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Summer-2002
Issue 22

Putting Campaign Finance Reform On The Ballot
By Lloyd Marbet

Apathy, An American Tragedy of Global Proportions
By Brian Bogart

“You Can’t Eat Money!” Interview with Granny D
By Peter Moore

Risk-Benefit Profile of Commonly Used Herbs: Legal & Otherwise
By Rick Bayer, MD

Leaving Home:
Lessons in Listening

By Ness Mountain

Alberta Abalone, Not the Pearl-On the Invisibility of Everything that Matters
By William P. Benz

What Democracy? (Part 1)
By Harry Lonsdale

The Healing Art of Tarot
By Toni Gilbert

Radical Astrology
By Emily Trinkaus

Dreams of Kindness, Love & Grace
By Carolyn Berry

Meditation Practice
By Debrah Kristine Harding

Who Is My Family, Really? The Projective Tendencies of the Mind In Dreams and Reality
By Paul Levy

Meditation Practice
by Debrah Kristine Harding

I first learned about Vipassana, like most people, by word of mouth. My friend Chris had taken several 10 day meditation courses, and had especially remembered the ones with S.N.Goenka. He told me they had changed his life and increased his consciousness in ways he couldn’t begin to explain. I had to find out more.

“On these courses, you meditate from 4:30 in the morning until 9:00 at night?” I asked him, incredulous.

“Yep”, he said.

“Well, how many hours of actual meditation do you do, aside from eating and resting?” I asked.

“About 10 hours” he said.

“And how many days did you say you spent observing the space above your upper lip?” I asked.

“Oh”, he began to laugh. “About 10 days”.

Three years after my friend planted that seed about Vipassana, I was ready to try it. I had no idea what would happen to me in this adventure, as discipline had never been my strong point. But over Christmas of 1998, I knew I wanted a change in my life for the better, and I was ready to try. I encouraged myself with thoughts like it couldn’t be all bad, because most people who try it seem to do these retreats more than once. So I persevered.

I had heard the first three days were the worst. You do a practice called Anapana, where you observe your breath at the base of your nostrils, above your upper lip. You focus your attention there entirely for three days before you learn the Vipassana technique. I was told if I got through those first 3 days, the rest would be easy.

Throughout day one, any confidence I had dwindled as lots of things came up for me: boredom, aches, pains, doubt, and self reproach for spending my Christmas holiday this way. Just sitting there for hours on end was enormously difficult. By day two, fantasies of leaving became dominant in my meditations. They got rather compli-cated and involved as I had carpooled an hour and a half in someone else’s car. Never mind—with 10 hours to sit and think about it, I knew I could find a way to get home.

In between planning my escape, I tried to meditate. It felt like torture at times, but since I didn’t get up and leave, the experience morphed into a mild dislike. Occasionally, it was even peaceful. But not long into it I became distracted, both from my escape fantasies and my nostrils, because my neck started having pains it had never had before. Over those first few days, the pain became intense and totally consuming. In the shower one morning I actually tried to give myself a neck adjustment which consisted of cranking my head to one side and repeatedly thrusting on it. No, it did not help. To make matters worse, at night, I couldn’t sleep. I’d been assigned to a bunk bed and the girl on the top bunk tossed and turned. Unfortunately her tossing and turning shook the whole structure. By day two, the assistant found me, together with all my bedding, asleep on the floor in the bathroom. They moved me to another bed straight away.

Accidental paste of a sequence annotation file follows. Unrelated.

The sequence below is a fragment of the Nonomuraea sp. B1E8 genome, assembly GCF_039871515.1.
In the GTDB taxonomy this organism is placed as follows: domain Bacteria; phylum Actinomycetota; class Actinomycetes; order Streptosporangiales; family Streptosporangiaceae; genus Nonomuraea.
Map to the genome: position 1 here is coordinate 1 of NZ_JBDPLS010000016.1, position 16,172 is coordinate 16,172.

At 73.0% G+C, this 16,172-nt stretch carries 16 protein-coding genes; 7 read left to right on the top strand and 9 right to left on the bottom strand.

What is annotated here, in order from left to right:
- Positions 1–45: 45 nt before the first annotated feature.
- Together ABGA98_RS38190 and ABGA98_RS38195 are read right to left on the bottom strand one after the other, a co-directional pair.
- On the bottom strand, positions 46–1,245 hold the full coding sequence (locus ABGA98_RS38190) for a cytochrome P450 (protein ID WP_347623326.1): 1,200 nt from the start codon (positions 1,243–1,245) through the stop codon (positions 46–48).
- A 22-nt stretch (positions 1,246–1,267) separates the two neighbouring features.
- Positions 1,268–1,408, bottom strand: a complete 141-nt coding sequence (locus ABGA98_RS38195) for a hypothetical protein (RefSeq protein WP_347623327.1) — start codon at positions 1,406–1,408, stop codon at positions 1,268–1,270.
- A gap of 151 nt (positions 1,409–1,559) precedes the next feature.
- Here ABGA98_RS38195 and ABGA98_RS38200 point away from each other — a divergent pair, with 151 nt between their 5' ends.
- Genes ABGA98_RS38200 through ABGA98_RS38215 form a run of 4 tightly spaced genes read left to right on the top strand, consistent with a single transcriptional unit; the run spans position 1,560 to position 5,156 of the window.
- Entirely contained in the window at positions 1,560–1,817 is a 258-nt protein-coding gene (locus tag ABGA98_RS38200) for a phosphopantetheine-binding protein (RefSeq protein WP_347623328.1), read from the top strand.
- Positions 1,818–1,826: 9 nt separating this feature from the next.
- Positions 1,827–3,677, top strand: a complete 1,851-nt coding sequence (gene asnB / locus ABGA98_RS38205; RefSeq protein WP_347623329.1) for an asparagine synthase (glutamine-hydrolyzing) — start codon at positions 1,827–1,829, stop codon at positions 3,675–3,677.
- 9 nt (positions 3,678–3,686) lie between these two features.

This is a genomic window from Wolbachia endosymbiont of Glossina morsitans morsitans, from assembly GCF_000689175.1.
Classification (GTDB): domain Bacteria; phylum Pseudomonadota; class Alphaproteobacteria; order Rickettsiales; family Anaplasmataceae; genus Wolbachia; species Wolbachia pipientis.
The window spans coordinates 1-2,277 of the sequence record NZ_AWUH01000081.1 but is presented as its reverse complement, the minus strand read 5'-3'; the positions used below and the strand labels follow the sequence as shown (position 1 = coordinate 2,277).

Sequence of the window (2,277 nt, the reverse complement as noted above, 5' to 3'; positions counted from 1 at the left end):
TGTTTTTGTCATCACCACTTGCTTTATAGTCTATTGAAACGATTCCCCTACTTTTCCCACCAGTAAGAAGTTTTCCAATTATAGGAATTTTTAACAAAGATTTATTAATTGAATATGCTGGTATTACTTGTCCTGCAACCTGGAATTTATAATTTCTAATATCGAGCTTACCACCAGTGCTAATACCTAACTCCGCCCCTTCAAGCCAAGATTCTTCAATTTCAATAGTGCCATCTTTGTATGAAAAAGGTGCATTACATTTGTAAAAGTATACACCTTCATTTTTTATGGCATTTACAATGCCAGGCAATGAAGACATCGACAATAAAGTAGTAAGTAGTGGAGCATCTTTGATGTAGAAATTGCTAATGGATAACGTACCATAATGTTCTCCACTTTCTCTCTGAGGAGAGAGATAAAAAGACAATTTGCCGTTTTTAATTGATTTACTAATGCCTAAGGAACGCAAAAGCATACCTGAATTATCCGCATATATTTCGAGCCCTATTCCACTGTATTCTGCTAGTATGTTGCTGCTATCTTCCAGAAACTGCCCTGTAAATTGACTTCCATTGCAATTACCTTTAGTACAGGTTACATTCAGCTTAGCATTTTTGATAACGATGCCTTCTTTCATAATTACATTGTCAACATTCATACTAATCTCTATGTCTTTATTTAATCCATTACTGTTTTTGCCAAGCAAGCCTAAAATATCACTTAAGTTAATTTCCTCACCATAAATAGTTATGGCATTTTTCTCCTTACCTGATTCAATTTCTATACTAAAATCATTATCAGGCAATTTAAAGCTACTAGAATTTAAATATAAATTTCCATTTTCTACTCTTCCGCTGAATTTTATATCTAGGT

Despite, my toils, and because I did want to get some benefit out of all this, I stayed. Between bouts of mental and physical misery, I noticed my awareness of the space above my upper lip became quite profound. I could feel sensations there I’d never felt before and I began to feel them all the time. By day three, I could focus much easier, with less mental wandering, and much less misery. Meditation sessions became easier—more peaceful, light, and clear.

I was just starting to feel successful at this practice when they changed instructions and began the actual practice of Vipassana—observing sensation over the entire body. I discovered that after one hour of Vipassana meditation, my neck pain went away and didn’t come back. I was impressed and continued to work at it. While the rest of the course remained difficult, I decided there were enough positives for me to stay and work through to the end.

By day 10, and afterwards, I experienced rich rewards. I felt more clear, focused, calm and happy than I had ever felt in my life. Over the 10 days my mind became razor sharp, not only with awareness of sensation and energy around my body but also with new ideas and insights for my life. Emotional healing also seemed to happen in this process. All in all, it was a life changing experi-ence and it did, as promised, greatly expand my consciousness.

I endeavor to continue the practice at home and have taken more courses since. Through this path of meditation I continue to find great benefits for myself.

Debrah Kristine Harding is an active meditator and Naturopathic Physician who resides in Portland, OR with her cat. For meditation questions or naturopathic visits she can be reached at (503) 421-7774.


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